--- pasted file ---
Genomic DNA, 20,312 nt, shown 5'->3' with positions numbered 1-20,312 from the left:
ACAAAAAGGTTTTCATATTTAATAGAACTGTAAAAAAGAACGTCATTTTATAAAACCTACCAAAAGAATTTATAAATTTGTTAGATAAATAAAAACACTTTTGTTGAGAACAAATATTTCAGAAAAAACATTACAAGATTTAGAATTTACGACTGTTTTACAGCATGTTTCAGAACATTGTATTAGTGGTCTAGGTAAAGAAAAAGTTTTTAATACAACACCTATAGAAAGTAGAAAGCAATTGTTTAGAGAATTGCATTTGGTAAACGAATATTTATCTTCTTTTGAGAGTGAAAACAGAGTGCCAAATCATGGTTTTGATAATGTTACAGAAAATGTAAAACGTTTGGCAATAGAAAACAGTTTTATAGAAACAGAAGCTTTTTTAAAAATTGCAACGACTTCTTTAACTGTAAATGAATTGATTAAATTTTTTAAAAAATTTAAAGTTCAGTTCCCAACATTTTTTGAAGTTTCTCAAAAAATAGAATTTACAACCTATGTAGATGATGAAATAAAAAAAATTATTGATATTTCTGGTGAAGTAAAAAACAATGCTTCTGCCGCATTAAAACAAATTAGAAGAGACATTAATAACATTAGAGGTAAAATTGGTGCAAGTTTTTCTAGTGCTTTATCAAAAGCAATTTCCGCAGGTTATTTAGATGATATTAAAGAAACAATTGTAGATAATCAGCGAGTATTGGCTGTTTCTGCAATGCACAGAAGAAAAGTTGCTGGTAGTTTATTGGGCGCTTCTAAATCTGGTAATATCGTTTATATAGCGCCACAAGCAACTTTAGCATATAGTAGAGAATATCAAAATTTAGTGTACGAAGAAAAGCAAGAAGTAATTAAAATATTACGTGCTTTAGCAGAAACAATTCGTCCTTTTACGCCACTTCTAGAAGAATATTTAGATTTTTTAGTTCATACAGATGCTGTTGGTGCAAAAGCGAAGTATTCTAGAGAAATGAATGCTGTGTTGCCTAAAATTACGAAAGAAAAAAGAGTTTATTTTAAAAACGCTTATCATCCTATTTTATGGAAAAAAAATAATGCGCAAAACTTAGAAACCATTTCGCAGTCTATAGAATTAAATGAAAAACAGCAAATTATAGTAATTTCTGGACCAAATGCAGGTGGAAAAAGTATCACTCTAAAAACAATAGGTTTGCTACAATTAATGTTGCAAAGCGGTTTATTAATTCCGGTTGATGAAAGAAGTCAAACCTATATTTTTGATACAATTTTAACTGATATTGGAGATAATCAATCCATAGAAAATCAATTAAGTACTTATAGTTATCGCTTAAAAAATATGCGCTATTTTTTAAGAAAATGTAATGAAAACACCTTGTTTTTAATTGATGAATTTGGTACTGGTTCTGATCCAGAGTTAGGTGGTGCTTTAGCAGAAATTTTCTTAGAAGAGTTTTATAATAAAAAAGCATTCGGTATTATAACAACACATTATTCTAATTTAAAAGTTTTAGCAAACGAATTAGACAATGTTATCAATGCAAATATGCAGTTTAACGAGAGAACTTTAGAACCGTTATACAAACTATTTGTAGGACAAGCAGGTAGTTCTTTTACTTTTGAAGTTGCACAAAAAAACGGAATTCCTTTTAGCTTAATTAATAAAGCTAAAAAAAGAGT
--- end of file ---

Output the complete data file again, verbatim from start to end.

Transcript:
Genomic DNA, 20,312 nt, shown 5'->3' with positions numbered 1-20,312 from the left:
ACAAAAAGGTTTTCATATTTAATAGAACTGTAAAAAAGAACGTCATTTTATAAAACCTACCAAAAGAATTTATAAATTTGTTAGATAAATAAAAACACTTTTGTTGAGAACAAATATTTCAGAAAAAACATTACAAGATTTAGAATTTACGACTGTTTTACAGCATGTTTCAGAACATTGTATTAGTGGTCTAGGTAAAGAAAAAGTTTTTAATACAACACCTATAGAAAGTAGAAAGCAATTGTTTAGAGAATTGCATTTGGTAAACGAATATTTATCTTCTTTTGAGAGTGAAAACAGAGTGCCAAATCATGGTTTTGATAATGTTACAGAAAATGTAAAACGTTTGGCAATAGAAAACAGTTTTATAGAAACAGAAGCTTTTTTAAAAATTGCAACGACTTCTTTAACTGTAAATGAATTGATTAAATTTTTTAAAAAATTTAAAGTTCAGTTCCCAACATTTTTTGAAGTTTCTCAAAAAATAGAATTTACAACCTATGTAGATGATGAAATAAAAAAAATTATTGATATTTCTGGTGAAGTAAAAAACAATGCTTCTGCCGCATTAAAACAAATTAGAAGAGACATTAATAACATTAGAGGTAAAATTGGTGCAAGTTTTTCTAGTGCTTTATCAAAAGCAATTTCCGCAGGTTATTTAGATGATATTAAAGAAACAATTGTAGATAATCAGCGAGTATTGGCTGTTTCTGCAATGCACAGAAGAAAAGTTGCTGGTAGTTTATTGGGCGCTTCTAAATCTGGTAATATCGTTTATATAGCGCCACAAGCAACTTTAGCATATAGTAGAGAATATCAAAATTTAGTGTACGAAGAAAAGCAAGAAGTAATTAAAATATTACGTGCTTTAGCAGAAACAATTCGTCCTTTTACGCCACTTCTAGAAGAATATTTAGATTTTTTAGTTCATACAGATGCTGTTGGTGCAAAAGCGAAGTATTCTAGAGAAATGAATGCTGTGTTGCCTAAAATTACGAAAGAAAAAAGAGTTTATTTTAAAAACGCTTATCATCCTATTTTATGGAAAAAAAATAATGCGCAAAACTTAGAAACCATTTCGCAGTCTATAGAATTAAATGAAAAACAGCAAATTATAGTAATTTCTGGACCAAATGCAGGTGGAAAAAGTATCACTCTAAAAACAATAGGTTTGCTACAATTAATGTTGCAAAGCGGTTTATTAATTCCGGTTGATGAAAGAAGTCAAACCTATATTTTTGATACAATTTTAACTGATATTGGAGATAATCAATCCATAGAAAATCAATTAAGTACTTATAGTTATCGCTTAAAAAATATGCGCTATTTTTTAAGAAAATGTAATGAAAACACCTTGTTTTTAATTGATGAATTTGGTACTGGTTCTGATCCAGAGTTAGGTGGTGCTTTAGCAGAAATTTTCTTAGAAGAGTTTTATAATAAAAAAGCATTCGGTATTATAACAACACATTATTCTAATTTAAAAGTTTTAGCAAACGAATTAGACAATGTTATCAATGCAAATATGCAGTTTAACGAGAGAACTTTAGAACCGTTATACAAACTATTTGTAGGACAAGCAGGTAGTTCTTTTACTTTTGAAGTTGCACAAAAAAACGGAATTCCTTTTAGCTTAATTAATAAAGCTAAAAAAAGAGT